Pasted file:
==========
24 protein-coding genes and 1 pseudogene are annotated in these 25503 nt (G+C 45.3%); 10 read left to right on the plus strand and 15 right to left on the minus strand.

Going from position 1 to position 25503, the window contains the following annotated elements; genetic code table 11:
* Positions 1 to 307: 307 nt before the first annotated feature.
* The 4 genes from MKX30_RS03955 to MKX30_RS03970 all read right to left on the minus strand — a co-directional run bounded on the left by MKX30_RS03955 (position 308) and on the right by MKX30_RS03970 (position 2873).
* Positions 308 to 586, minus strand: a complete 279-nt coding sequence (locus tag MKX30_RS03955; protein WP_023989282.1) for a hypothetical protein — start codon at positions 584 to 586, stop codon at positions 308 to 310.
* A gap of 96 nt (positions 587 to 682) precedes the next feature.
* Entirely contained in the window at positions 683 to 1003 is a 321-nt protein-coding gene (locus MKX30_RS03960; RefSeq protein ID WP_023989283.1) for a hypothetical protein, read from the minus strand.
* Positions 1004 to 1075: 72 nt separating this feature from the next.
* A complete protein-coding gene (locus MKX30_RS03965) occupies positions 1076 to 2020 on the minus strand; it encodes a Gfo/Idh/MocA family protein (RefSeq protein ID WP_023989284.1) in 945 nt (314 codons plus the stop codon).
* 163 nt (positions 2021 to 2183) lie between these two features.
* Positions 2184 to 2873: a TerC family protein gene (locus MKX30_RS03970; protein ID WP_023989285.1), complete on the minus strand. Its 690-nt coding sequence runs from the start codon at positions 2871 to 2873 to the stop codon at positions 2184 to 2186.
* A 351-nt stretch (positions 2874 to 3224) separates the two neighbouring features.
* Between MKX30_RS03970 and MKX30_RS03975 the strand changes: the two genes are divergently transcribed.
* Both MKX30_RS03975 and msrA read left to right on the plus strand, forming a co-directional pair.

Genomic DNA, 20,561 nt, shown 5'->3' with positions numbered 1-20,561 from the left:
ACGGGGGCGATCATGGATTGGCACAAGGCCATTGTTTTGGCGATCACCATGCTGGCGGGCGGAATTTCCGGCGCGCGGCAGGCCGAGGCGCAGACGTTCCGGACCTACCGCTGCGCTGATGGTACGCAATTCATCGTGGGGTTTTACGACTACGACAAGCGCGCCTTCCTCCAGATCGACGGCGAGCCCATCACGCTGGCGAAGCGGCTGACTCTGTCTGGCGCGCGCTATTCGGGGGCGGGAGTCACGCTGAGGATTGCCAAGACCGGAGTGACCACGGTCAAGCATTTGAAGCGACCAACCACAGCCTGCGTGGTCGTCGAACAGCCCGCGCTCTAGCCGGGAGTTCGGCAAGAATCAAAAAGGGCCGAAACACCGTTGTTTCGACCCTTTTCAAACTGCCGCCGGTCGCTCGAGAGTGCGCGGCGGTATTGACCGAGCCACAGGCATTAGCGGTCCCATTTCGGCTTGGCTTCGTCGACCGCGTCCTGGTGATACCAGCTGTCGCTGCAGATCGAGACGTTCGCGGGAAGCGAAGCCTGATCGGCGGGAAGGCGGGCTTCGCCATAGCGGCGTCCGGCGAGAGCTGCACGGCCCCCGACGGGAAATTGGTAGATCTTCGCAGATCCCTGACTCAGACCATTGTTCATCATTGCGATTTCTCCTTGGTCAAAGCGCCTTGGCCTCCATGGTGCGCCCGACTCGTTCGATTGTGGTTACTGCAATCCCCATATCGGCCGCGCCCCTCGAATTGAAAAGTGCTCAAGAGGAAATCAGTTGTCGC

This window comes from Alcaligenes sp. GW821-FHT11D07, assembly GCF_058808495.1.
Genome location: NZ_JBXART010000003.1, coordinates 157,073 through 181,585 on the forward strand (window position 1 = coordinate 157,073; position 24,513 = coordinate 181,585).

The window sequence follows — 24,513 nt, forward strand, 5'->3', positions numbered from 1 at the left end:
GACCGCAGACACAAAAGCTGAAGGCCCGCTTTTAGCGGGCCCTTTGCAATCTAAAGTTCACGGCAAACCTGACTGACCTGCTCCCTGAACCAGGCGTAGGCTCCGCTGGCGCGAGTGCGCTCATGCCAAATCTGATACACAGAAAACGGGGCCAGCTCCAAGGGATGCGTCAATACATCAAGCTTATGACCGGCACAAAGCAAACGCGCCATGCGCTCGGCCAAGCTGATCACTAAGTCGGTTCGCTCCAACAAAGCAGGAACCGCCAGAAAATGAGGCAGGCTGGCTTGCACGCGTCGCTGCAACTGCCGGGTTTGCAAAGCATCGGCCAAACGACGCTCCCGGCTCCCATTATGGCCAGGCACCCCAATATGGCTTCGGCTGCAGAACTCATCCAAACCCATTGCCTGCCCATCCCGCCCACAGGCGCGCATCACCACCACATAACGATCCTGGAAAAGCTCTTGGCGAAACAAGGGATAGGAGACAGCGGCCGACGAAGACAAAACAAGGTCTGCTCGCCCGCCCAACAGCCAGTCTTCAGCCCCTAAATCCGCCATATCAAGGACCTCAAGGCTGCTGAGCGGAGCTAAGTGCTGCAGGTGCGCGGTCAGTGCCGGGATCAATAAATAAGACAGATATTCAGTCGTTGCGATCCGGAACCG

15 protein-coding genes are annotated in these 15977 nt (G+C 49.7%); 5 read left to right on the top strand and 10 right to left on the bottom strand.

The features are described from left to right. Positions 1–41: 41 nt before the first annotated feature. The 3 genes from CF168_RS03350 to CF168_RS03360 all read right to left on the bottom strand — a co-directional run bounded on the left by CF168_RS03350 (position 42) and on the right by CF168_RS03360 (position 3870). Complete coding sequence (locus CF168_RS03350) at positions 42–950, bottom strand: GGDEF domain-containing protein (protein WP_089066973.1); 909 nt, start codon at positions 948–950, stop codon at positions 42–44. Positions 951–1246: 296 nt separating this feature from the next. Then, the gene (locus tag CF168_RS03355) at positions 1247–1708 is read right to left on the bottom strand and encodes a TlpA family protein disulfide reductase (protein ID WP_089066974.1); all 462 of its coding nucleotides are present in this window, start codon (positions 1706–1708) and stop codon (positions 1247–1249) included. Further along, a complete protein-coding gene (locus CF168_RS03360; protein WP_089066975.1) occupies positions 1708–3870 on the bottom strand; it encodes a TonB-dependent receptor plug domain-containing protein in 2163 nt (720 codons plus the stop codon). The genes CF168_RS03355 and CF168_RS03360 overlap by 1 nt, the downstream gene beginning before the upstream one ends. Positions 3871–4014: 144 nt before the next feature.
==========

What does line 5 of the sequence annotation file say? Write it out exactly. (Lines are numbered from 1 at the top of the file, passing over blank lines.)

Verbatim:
* Positions 308 to 586, minus strand: a complete 279-nt coding sequence (locus tag MKX30_RS03955; protein WP_023989282.1) for a hypothetical protein — start codon at positions 584 to 586, stop codon at positions 308 to 310.